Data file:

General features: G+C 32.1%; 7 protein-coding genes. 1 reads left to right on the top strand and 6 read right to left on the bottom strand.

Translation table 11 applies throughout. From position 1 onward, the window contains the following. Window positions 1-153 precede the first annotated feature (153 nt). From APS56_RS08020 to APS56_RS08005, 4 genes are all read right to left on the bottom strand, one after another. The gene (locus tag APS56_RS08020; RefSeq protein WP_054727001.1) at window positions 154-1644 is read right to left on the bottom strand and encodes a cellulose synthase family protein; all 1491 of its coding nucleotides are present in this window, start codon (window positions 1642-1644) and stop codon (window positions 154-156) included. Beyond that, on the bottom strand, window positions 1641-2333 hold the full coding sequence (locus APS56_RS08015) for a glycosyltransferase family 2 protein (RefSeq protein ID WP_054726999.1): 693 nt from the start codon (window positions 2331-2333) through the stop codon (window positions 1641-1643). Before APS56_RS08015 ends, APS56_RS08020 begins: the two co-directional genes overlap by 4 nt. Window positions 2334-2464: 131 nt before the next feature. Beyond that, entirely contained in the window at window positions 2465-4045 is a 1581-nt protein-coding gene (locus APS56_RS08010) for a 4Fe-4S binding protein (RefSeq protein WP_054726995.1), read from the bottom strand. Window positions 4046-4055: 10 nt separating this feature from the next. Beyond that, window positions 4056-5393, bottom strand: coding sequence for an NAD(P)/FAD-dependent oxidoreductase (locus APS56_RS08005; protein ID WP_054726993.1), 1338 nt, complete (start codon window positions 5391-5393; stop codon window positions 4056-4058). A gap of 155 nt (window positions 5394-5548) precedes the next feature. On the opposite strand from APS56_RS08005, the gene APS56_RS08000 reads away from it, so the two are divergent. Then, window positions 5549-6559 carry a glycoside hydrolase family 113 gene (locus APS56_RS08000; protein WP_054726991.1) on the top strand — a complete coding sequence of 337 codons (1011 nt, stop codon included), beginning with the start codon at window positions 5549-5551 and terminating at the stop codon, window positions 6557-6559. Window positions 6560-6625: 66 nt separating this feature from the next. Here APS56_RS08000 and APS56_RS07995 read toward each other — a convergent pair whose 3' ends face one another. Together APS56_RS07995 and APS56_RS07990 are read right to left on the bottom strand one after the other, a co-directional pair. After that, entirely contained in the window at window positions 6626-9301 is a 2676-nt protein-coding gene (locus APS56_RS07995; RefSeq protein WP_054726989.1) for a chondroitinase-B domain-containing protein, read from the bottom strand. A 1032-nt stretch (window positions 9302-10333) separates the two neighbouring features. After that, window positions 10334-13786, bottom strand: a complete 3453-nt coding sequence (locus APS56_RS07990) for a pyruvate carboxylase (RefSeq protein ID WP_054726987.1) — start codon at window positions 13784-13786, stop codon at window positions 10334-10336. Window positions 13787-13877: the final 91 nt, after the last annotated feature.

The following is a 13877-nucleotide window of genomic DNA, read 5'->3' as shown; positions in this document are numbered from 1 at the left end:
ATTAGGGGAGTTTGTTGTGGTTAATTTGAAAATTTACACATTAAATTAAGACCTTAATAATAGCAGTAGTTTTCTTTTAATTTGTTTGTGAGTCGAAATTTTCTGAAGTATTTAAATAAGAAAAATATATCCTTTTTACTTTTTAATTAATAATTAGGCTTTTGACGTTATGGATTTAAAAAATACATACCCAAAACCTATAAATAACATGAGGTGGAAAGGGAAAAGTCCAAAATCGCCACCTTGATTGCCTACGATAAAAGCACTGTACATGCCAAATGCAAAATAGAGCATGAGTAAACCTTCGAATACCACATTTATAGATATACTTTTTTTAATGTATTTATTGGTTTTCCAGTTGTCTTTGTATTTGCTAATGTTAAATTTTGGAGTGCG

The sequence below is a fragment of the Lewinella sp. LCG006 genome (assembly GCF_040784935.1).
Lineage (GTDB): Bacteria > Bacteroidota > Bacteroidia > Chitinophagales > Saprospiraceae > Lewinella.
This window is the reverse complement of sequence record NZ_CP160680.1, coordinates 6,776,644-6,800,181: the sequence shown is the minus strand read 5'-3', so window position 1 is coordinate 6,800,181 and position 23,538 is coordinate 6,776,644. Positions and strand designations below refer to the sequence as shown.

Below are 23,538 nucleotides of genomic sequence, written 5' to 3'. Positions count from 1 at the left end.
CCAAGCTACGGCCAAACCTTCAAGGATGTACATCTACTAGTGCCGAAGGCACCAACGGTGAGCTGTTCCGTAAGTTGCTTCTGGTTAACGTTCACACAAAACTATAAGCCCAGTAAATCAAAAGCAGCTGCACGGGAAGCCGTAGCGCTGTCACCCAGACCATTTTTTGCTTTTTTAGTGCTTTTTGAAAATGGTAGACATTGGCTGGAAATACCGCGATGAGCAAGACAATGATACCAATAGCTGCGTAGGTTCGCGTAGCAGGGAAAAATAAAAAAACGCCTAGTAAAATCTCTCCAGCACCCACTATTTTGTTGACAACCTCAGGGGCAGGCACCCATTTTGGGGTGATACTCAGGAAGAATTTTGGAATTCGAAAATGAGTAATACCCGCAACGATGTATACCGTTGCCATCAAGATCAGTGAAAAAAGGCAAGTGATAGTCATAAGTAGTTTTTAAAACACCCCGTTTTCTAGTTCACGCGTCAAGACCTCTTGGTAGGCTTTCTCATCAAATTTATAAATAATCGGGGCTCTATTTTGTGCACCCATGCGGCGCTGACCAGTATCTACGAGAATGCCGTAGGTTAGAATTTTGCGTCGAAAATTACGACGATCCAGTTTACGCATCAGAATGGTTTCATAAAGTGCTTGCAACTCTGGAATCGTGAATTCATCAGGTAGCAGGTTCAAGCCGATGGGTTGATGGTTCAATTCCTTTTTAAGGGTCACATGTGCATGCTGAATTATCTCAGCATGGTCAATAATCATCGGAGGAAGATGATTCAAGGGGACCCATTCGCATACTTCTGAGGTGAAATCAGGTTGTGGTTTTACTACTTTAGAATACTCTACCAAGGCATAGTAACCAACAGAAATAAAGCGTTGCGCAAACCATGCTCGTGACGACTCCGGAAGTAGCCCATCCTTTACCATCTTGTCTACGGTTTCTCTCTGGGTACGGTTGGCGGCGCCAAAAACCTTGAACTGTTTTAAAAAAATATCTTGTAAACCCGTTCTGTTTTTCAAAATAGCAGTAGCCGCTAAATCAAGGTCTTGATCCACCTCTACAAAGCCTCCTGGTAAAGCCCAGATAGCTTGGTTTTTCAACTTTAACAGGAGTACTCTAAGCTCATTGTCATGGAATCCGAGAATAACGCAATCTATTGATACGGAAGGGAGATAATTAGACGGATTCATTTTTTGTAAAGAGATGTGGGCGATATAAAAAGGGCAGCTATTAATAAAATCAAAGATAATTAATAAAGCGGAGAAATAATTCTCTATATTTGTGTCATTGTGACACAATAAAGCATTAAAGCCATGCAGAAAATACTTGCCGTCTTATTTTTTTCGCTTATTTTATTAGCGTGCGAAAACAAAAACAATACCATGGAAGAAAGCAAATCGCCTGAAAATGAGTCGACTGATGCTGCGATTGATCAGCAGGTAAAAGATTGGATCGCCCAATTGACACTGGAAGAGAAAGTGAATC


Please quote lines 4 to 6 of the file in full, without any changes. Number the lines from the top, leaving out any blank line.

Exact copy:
ATTAGGGGAGTTTGTTGTGGTTAATTTGAAAATTTACACATTAAATTAAGACCTTAATAATAGCAGTAGTTTTCTTTTAATTTGTTTGTGAGTCGAAATTTTCTGAAGTATTTAAATAAGAAAAATATATCCTTTTTACTTTTTAATTAATAATTAGGCTTTTGACGTTATGGATTTAAAAAATACATACCCAAAACCTATAAATAACATGAGGTGGAAAGGGAAAAGTCCAAAATCGCCACCTTGATTGCCTACGATAAAAGCACTGTACATGCCAAATGCAAAATAGAGCATGAGTAAACCTTCGAATACCACATTTATAGATATACTTTTTTTAATGTATTTATTGGTTTTCCAGTTGTCTTTGTATTTGCTAATGTTAAATTTTGGAGTGCG

The sequence below is a fragment of the Lewinella sp. LCG006 genome (assembly GCF_040784935.1).
Lineage (GTDB): Bacteria > Bacteroidota > Bacteroidia > Chitinophagales > Saprospiraceae > Lewinella.